That is the version that The Chicago Tribune uses.
And The New York Times.
And The Washington Post

And obviously many more. After all, newspapers all over use the news feed from the Associated Press and pay for the privilege.

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Associated Press logo


For a newspaper to report on the conviction but leave out the letter may be understandable. One can explain that the conviction is the main story and is the point that readers are primarily interested in.

However, for a news organization like AP to report on the conviction, go the extra step to report the families feel there is still more to be done, but then edit what those other requests are and provide that abridged version of the letter to other news outlets -- that is irresponsible.

There were some that reported the full story.

Military.com got the story right:
Moriarty's letter requests the extradition of Ahlam Aref Ahmad Al-Tamimi to the United States for criminal prosecution and that "military or criminal charges against all the Jordanian military gate guards and the barrel truck operators for dereliction of duty for failing to protect the lives of our soldiers or cowardly conduct under fire."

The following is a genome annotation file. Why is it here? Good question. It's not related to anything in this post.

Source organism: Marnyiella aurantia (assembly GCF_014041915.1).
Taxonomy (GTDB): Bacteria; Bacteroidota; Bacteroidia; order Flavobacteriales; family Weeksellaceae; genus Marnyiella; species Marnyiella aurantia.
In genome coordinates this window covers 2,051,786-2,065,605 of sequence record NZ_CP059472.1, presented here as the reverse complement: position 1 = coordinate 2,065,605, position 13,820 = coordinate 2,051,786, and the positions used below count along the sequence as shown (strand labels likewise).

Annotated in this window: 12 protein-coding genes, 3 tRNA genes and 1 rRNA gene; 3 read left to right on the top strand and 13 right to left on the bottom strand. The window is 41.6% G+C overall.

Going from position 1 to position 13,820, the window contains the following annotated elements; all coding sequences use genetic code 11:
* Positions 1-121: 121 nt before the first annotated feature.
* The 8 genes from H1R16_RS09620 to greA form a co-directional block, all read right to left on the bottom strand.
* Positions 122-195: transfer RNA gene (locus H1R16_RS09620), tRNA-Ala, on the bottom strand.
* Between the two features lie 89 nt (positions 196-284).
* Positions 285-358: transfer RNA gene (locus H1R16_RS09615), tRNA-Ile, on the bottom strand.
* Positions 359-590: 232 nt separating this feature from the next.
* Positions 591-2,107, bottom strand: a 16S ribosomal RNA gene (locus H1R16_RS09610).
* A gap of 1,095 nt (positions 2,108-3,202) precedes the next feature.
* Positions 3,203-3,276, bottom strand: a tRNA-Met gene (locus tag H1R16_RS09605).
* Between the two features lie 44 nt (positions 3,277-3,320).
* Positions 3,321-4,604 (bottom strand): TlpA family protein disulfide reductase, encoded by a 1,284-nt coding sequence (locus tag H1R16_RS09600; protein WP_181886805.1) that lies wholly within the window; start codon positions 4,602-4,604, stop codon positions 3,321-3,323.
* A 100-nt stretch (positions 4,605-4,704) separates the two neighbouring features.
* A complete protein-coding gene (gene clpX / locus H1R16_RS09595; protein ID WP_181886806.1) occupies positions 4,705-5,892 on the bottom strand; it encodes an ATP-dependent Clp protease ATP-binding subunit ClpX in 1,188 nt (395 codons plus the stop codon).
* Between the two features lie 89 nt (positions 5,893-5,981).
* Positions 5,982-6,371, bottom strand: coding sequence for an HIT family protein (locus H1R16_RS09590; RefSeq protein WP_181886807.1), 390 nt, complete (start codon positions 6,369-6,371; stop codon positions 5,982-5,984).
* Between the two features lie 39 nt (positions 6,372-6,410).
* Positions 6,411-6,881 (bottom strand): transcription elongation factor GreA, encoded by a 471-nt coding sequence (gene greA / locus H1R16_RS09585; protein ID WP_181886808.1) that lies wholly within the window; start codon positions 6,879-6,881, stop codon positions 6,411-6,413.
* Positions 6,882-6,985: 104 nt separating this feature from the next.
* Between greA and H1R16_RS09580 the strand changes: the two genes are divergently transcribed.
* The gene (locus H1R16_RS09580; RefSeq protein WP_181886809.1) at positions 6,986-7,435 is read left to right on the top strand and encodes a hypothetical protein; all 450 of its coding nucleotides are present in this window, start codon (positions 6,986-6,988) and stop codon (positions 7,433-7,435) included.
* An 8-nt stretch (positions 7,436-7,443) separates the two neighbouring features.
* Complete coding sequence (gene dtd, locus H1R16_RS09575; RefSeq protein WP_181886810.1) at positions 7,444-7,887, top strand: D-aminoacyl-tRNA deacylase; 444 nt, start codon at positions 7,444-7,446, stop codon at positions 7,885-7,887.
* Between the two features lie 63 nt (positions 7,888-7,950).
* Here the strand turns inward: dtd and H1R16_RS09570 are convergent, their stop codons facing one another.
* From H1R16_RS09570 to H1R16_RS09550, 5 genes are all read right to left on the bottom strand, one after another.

The Jewish Press wrote about Moriarty's reference to Tamimi as well:
The families, Moriarty pointed out, “requested the extradition of Ahlam Aref Ahmad Al-Tamimi for criminal prosecution in the United States. This has not been acted on and we request that he be extradited within the next 30 days.”
Even The New York Times, which came out with an article based on the AP and did not mention Tamimi, came out with a second article, Jordanian Sentenced to Life in Prison for Killing 3 U.S. Soldiers, on the very same day and reported on all of the requests made:
In an open letter on Monday to Jordan’s ambassador to the United States, Sergeant Moriarty’s father, James R. Moriarty, who is a lawyer in Houston, called the conviction “a good first step” but said that the victims’ families had made other demands, which had not been met.

The families asked that the video be released publicly; that the F.B.I. be given a fresh chance to interview Sergeant Tawayha about his motives; that other guards who were at the gate that day be held responsible; and that Jordan extradite Ahlam Aref Ahmad Al-Tamimi, who has been charged in the United States with involvement in a 2001 attack on a pizza restaurant in Jerusalem that killed 15 people, including two Americans. [emphasis added]
It should not be too much to expect the media to report accurately and completely on the story of families seeking justice for the sons murdered in a foreign country, especially when they have yet to have achieved all of their goals in seeking that justice.

As for the request in the letter for the extradition of Ahlam Tamimi, who is on the FBI Most Wanted List, to the US, the families of the US soldiers - Lewellen, McEnroe and Moriarty - joining with the families of the Americans killed by a Jordanian terrorist, should be a news story that the media should want to report on, rather than allow it to fall between the cracks.

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FBI Mosted Wanted Poster for Ahlam Tamimi. Source: FBI